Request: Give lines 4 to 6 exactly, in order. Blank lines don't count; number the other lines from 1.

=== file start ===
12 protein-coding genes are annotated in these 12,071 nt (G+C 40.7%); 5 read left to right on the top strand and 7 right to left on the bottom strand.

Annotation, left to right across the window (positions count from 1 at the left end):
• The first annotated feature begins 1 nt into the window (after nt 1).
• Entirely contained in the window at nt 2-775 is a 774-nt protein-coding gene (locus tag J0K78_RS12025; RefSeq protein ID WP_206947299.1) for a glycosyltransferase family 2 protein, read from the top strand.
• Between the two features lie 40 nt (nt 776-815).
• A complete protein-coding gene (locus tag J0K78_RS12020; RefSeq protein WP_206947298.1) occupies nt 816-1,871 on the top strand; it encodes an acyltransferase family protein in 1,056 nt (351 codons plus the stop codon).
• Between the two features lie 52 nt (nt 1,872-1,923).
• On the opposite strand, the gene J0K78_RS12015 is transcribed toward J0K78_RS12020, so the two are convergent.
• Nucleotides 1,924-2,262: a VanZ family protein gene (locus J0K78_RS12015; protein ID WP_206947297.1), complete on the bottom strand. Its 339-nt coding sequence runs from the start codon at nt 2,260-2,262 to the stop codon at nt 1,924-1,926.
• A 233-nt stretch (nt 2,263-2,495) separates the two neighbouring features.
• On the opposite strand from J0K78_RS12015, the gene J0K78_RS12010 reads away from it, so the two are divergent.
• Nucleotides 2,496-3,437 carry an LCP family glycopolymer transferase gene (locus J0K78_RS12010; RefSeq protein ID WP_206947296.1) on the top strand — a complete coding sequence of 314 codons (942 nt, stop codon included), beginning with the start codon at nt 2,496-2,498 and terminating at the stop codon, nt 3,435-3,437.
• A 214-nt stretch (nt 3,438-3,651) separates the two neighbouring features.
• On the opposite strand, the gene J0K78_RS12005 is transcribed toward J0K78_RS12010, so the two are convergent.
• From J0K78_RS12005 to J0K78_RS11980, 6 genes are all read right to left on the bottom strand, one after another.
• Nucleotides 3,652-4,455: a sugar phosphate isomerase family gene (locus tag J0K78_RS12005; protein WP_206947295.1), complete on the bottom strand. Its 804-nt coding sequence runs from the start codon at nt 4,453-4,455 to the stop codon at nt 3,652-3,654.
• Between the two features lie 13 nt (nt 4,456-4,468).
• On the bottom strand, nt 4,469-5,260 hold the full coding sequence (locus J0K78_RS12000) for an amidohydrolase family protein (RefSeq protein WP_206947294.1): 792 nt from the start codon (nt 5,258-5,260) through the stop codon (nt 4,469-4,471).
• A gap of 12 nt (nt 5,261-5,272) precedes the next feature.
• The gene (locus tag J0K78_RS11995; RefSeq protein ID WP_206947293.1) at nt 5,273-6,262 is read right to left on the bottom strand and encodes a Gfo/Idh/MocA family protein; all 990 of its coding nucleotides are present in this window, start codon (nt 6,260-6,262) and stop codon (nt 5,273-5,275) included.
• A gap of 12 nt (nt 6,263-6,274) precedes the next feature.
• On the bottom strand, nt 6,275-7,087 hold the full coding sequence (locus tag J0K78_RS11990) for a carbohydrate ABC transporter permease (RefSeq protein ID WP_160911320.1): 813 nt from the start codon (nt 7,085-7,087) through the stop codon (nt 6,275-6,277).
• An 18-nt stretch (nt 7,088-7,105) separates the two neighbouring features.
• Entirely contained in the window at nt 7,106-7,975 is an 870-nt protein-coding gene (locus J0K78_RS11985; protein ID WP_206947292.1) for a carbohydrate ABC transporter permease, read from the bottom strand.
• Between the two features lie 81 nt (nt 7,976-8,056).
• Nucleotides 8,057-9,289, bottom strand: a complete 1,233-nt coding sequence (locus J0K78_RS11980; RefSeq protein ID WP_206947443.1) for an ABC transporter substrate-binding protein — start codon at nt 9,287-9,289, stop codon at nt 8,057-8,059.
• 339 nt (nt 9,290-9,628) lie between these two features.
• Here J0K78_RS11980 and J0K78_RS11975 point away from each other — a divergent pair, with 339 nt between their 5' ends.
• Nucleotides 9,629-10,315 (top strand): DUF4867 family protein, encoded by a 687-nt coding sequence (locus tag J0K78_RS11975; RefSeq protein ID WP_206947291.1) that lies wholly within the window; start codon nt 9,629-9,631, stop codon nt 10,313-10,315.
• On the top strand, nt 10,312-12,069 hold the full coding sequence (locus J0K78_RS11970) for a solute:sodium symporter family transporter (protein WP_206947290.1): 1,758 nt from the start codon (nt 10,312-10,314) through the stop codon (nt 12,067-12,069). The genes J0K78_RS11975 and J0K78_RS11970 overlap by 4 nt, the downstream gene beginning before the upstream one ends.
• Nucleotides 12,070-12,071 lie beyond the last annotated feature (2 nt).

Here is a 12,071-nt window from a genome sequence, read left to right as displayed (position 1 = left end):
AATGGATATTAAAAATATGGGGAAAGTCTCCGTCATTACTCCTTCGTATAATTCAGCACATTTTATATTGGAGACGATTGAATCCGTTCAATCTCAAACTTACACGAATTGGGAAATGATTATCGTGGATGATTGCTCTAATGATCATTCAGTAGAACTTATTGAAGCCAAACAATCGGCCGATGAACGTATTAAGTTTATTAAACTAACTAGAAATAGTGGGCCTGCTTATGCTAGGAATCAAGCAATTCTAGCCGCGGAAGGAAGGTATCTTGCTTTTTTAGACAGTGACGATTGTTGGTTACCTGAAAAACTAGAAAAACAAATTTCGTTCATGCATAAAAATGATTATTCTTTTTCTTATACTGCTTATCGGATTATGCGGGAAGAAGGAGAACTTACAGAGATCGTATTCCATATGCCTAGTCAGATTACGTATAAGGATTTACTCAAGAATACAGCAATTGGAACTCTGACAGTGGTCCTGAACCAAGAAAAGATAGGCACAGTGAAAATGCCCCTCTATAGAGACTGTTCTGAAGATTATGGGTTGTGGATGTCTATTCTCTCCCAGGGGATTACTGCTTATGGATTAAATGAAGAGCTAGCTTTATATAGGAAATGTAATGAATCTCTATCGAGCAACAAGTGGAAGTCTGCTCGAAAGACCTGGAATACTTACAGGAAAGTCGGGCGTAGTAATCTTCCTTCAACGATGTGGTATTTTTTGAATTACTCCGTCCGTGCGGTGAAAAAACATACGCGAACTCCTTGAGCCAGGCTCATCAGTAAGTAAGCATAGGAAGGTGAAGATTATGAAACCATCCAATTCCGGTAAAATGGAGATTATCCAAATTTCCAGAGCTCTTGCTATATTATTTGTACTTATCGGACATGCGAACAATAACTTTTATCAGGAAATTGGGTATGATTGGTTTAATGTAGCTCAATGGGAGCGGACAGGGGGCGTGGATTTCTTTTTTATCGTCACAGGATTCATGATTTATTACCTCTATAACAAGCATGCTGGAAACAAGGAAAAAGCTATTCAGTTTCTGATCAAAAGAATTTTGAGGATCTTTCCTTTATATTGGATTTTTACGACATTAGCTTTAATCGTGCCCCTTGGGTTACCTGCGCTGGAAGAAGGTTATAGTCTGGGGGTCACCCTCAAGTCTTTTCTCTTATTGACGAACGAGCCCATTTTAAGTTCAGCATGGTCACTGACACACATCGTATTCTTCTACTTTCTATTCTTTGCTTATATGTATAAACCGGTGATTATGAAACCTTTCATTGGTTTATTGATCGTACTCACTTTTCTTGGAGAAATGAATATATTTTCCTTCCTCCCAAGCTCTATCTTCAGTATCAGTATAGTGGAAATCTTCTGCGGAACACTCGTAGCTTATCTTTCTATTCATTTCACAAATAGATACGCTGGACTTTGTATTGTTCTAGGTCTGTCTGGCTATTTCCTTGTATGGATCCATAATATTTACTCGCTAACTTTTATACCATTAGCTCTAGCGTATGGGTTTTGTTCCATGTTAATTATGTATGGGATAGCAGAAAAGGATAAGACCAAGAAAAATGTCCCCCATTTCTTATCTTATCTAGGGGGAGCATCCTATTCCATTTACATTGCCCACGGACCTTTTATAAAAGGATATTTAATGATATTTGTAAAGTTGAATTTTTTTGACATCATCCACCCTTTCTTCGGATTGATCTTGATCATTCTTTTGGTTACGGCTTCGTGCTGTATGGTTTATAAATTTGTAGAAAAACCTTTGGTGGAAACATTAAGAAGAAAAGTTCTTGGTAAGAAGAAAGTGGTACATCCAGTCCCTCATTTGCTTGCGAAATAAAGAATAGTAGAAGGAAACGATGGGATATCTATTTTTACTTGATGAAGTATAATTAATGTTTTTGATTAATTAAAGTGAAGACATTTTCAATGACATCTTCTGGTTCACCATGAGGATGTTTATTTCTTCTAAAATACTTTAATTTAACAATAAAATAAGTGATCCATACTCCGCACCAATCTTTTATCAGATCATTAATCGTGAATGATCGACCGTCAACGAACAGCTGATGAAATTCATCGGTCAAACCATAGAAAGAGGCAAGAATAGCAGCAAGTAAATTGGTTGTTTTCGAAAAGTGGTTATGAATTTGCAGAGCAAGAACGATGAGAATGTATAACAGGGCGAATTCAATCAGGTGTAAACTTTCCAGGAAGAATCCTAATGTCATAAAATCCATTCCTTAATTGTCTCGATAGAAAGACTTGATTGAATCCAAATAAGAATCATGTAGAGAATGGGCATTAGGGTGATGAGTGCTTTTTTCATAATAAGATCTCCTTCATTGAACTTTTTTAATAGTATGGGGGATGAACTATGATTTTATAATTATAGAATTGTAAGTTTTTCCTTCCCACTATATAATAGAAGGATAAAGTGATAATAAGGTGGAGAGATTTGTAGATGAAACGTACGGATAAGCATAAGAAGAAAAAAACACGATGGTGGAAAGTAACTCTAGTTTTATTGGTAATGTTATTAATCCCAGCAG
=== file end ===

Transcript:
• Entirely contained in the window at nt 2-775 is a 774-nt protein-coding gene (locus tag J0K78_RS12025; RefSeq protein ID WP_206947299.1) for a glycosyltransferase family 2 protein, read from the top strand.
• Between the two features lie 40 nt (nt 776-815).
• A complete protein-coding gene (locus tag J0K78_RS12020; RefSeq protein WP_206947298.1) occupies nt 816-1,871 on the top strand; it encodes an acyltransferase family protein in 1,056 nt (351 codons plus the stop codon).